NBN 101 – Mobility: Friend of Foe?

We delve into the debate around whether mobility will be a threat to the national broadband network

This article is part of Computerworld Australia's NBN 101 series, in which we take a look at the arguments surrounding the fibre-to-the-home (FTTH) network, and dissect them one by one. The articles are meant to be an overview of the debates central to the National Broadband Network (NBN) to give you a grounding as more and more media outlets and commentators speak out on the project. We encourage people to take the discussion further in the comments section.

In our first article we took a look at how Australia’s NBN plan compares to the rest of the world and the statistics and graphs from the OECD, and then we strapped in for a tour of speeds. We also had a look at wireless technologies versus fibre optic, then we delved into the economic argument for a high-speed national broadband network, and more recently we took a look at how applications and potential service packages may play a role in the NBN.

Now it’s time to address what is often perceived as a potential big threat to the success and take-up of the FTTH-based NBN: Mobility.

Substantiating the critique

Of all the criticisms laid against a FTTH broadband network rollout in Australia, it is the perceived threat posed by our newly discovered love of mobility that holds most water.

While the company responsible for rolling out the FTTH network, NBN Co, and the Labor Federal Government, contend the escalating trend of getting connected to the Internet via mobile devices will be complementary to the NBN, others disagree. Those against argue the strength of mobile broadband uptake and the sales of devices such as smartphones, laptops, netbooks and tablet PCs indicate we won’t want to have a fixed-line Internet connection in future; most of us will want to be mobile.

As a result, the conclusion is drawn that the commercial viability of NBN Co and the NBN in general, which require a strong uptake from both retail service providers and in turn their customers, is questionable, even to the point that it shouldn’t be built.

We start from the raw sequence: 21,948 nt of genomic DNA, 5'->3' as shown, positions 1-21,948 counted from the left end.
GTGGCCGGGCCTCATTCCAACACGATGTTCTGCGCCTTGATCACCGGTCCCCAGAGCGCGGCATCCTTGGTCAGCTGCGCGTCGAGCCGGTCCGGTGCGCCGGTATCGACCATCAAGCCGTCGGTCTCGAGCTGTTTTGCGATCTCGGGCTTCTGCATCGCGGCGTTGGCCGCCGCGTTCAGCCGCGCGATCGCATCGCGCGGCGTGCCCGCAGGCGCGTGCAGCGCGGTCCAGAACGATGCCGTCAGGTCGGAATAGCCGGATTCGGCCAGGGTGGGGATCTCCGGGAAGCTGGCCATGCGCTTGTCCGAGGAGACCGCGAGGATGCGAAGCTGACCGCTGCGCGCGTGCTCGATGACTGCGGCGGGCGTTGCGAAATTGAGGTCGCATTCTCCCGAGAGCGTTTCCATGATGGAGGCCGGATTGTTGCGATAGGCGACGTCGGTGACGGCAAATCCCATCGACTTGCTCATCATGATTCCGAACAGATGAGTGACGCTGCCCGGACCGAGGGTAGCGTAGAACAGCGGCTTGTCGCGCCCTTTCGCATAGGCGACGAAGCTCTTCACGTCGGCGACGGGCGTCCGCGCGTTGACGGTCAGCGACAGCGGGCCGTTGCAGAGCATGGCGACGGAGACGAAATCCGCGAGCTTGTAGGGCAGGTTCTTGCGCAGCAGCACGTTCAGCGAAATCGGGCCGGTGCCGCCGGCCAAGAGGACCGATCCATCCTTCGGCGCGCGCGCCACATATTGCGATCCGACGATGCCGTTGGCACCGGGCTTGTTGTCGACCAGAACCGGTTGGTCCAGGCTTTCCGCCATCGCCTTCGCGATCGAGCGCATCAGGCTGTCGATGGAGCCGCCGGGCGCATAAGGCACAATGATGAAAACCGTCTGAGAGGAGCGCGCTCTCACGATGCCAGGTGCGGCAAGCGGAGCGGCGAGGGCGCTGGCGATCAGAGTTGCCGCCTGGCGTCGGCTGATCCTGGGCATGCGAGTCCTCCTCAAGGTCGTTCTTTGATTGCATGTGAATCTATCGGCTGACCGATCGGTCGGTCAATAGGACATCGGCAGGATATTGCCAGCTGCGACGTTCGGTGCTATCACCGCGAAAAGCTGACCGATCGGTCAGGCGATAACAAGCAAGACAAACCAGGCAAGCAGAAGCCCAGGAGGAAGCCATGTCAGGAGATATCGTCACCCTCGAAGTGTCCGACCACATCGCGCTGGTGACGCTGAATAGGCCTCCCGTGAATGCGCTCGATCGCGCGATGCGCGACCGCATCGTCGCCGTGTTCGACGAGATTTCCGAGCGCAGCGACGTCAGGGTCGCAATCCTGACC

(See the maps of the first sites on the mainland to get the NBN)

Telsyte analyst Emilie Ditton explains the argument well:

“Fundamentally, mobility threatens the NBN because the NBN requires very high take-up of homes passed to be economically viable and ultimately for the government to sell its investments to private investors (and recoup taxpayers funds),” she says.

“Anything that affects the choice of a household or business passed to connect to the NBN to opt for an alternative to the NBN threatens the NBN. Mobility is a particular threat because mobile broadband has gained strong momentum in Australia, and for those users who are not driven by the desire for very high speeds, and/or are attracted by the flexibility and convenience of mobile broadband anywhere will find mobile broadband to be a very cost effective alternative to services from the NBN. The financial implications come down to a numbers game, the NBN requires high take-up and a propensity to pay for higher value plans.”

It is important to note here that there is a general consensus – as we pointed out in a previous article – that from a technical perspective a fibre optic network provides the best platform to achieve the service level goals set out as part of the NBN and the technology has already been proven to support the kind of applications that run on faster broadband networks than we currently have or in many cases, that wireless technologies can provide.

Yet, not everyone chooses their connection based on the pros and cons of a technology. Indeed, just because fibre offers a better upgrade path and consistency of service, doesn’t mean we won’t prefer the flexibility of a mobile broadband connection in future. After all, with continuing trials of potential fourth-generations mobile broadband technologies and the likes of Long Term Evolution (LTE) surpassimg the 50 megabit per second (Mbps) and even the 100Mbps peak speed mark, mobile broadband presents an interesting case against the technological fortitude of fibre.